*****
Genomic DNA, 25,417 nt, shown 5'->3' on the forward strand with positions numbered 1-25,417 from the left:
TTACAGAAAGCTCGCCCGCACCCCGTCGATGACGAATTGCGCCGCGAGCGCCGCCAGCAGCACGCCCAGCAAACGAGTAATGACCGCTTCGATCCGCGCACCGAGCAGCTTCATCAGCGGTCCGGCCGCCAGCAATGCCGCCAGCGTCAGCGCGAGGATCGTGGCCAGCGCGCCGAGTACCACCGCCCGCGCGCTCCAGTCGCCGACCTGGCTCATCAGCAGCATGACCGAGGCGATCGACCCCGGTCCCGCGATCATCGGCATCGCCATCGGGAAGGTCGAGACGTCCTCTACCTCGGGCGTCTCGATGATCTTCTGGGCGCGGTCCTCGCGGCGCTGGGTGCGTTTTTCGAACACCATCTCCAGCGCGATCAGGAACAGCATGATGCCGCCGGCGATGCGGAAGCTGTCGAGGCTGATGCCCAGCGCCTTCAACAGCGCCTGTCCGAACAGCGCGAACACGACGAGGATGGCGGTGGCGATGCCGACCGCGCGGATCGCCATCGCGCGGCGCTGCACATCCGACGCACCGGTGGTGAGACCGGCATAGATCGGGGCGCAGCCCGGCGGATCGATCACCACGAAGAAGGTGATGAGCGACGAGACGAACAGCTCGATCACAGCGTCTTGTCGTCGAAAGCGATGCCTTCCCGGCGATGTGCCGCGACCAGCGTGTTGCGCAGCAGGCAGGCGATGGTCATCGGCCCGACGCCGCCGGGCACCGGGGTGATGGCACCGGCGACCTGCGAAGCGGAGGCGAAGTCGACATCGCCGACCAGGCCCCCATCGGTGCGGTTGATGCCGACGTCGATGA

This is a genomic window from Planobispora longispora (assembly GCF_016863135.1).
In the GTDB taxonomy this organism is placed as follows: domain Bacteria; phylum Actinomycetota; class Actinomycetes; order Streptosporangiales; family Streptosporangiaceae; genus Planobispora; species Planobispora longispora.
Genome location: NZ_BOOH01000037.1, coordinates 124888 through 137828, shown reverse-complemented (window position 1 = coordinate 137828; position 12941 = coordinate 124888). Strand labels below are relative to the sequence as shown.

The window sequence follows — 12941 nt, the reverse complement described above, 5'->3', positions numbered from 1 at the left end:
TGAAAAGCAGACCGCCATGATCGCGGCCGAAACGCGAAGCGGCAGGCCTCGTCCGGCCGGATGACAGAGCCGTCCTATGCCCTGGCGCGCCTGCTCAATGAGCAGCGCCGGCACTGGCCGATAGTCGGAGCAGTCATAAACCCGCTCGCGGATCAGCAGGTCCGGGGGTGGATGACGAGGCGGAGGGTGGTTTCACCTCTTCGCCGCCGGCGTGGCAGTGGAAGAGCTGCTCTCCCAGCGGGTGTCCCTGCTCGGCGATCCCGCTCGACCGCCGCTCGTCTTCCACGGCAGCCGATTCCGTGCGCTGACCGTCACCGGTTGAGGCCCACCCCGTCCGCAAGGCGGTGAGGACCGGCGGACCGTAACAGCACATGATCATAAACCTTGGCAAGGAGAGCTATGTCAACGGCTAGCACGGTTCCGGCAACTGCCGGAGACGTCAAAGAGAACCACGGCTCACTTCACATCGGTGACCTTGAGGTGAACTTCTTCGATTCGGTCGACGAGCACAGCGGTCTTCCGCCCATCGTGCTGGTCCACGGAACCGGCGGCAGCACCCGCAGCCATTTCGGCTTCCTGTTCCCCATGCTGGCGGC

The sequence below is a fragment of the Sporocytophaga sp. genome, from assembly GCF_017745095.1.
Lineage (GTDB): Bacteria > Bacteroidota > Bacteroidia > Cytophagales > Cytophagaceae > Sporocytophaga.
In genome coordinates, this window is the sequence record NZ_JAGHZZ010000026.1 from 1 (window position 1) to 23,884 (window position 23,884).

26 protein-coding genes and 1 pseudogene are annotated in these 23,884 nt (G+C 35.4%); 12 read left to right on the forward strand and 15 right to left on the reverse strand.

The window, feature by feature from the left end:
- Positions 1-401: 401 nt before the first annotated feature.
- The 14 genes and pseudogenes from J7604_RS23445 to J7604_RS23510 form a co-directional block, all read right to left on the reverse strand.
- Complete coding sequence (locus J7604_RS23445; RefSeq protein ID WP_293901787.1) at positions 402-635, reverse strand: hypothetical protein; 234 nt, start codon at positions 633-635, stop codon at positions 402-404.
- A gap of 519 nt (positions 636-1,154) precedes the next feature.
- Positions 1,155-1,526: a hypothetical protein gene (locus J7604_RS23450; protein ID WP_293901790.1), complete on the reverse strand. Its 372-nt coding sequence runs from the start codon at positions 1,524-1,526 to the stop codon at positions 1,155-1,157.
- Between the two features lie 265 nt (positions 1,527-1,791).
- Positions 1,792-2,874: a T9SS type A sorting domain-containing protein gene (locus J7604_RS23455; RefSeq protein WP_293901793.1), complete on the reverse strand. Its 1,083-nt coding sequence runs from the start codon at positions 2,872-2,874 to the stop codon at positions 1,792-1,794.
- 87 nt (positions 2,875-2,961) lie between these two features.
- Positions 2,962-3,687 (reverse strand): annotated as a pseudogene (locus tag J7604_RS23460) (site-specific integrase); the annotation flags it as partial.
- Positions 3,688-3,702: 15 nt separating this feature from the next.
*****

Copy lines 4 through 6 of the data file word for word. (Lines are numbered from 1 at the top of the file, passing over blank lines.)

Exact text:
In the GTDB taxonomy this organism is placed as follows: domain Bacteria; phylum Actinomycetota; class Actinomycetes; order Streptosporangiales; family Streptosporangiaceae; genus Planobispora; species Planobispora longispora.
Genome location: NZ_BOOH01000037.1, coordinates 124888 through 137828, shown reverse-complemented (window position 1 = coordinate 137828; position 12941 = coordinate 124888). Strand labels below are relative to the sequence as shown.

The window sequence follows — 12941 nt, the reverse complement described above, 5'->3', positions numbered from 1 at the left end: